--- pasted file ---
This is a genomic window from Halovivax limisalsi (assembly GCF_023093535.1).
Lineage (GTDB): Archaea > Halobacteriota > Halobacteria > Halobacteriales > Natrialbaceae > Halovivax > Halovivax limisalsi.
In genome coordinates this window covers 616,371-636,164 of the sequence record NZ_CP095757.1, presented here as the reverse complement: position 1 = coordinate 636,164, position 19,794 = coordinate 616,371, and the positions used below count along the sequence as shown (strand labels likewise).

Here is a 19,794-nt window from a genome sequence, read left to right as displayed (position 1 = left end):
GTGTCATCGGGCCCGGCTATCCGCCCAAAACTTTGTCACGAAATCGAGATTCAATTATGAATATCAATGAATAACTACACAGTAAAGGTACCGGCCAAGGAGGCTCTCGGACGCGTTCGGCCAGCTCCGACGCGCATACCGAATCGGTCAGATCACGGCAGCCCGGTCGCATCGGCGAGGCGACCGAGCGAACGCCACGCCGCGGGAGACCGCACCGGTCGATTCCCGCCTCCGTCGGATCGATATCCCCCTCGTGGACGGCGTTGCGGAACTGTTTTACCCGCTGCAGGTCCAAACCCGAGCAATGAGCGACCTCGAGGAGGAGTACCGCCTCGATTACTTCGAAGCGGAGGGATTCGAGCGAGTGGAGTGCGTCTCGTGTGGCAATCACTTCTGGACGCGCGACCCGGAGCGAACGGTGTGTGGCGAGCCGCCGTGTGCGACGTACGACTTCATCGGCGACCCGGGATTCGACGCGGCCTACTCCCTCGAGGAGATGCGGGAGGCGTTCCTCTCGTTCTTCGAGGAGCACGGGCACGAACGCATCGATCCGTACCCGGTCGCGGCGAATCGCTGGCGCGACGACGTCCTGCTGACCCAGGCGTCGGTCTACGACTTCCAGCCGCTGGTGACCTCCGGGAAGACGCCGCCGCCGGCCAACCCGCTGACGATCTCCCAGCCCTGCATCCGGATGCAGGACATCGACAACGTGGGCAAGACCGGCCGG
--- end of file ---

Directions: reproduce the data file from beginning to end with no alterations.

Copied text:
This is a genomic window from Halovivax limisalsi (assembly GCF_023093535.1).
Lineage (GTDB): Archaea > Halobacteriota > Halobacteria > Halobacteriales > Natrialbaceae > Halovivax > Halovivax limisalsi.
In genome coordinates this window covers 616,371-636,164 of the sequence record NZ_CP095757.1, presented here as the reverse complement: position 1 = coordinate 636,164, position 19,794 = coordinate 616,371, and the positions used below count along the sequence as shown (strand labels likewise).

Here is a 19,794-nt window from a genome sequence, read left to right as displayed (position 1 = left end):
GTGTCATCGGGCCCGGCTATCCGCCCAAAACTTTGTCACGAAATCGAGATTCAATTATGAATATCAATGAATAACTACACAGTAAAGGTACCGGCCAAGGAGGCTCTCGGACGCGTTCGGCCAGCTCCGACGCGCATACCGAATCGGTCAGATCACGGCAGCCCGGTCGCATCGGCGAGGCGACCGAGCGAACGCCACGCCGCGGGAGACCGCACCGGTCGATTCCCGCCTCCGTCGGATCGATATCCCCCTCGTGGACGGCGTTGCGGAACTGTTTTACCCGCTGCAGGTCCAAACCCGAGCAATGAGCGACCTCGAGGAGGAGTACCGCCTCGATTACTTCGAAGCGGAGGGATTCGAGCGAGTGGAGTGCGTCTCGTGTGGCAATCACTTCTGGACGCGCGACCCGGAGCGAACGGTGTGTGGCGAGCCGCCGTGTGCGACGTACGACTTCATCGGCGACCCGGGATTCGACGCGGCCTACTCCCTCGAGGAGATGCGGGAGGCGTTCCTCTCGTTCTTCGAGGAGCACGGGCACGAACGCATCGATCCGTACCCGGTCGCGGCGAATCGCTGGCGCGACGACGTCCTGCTGACCCAGGCGTCGGTCTACGACTTCCAGCCGCTGGTGACCTCCGGGAAGACGCCGCCGCCGGCCAACCCGCTGACGATCTCCCAGCCCTGCATCCGGATGCAGGACATCGACAACGTGGGCAAGACCGGCCGG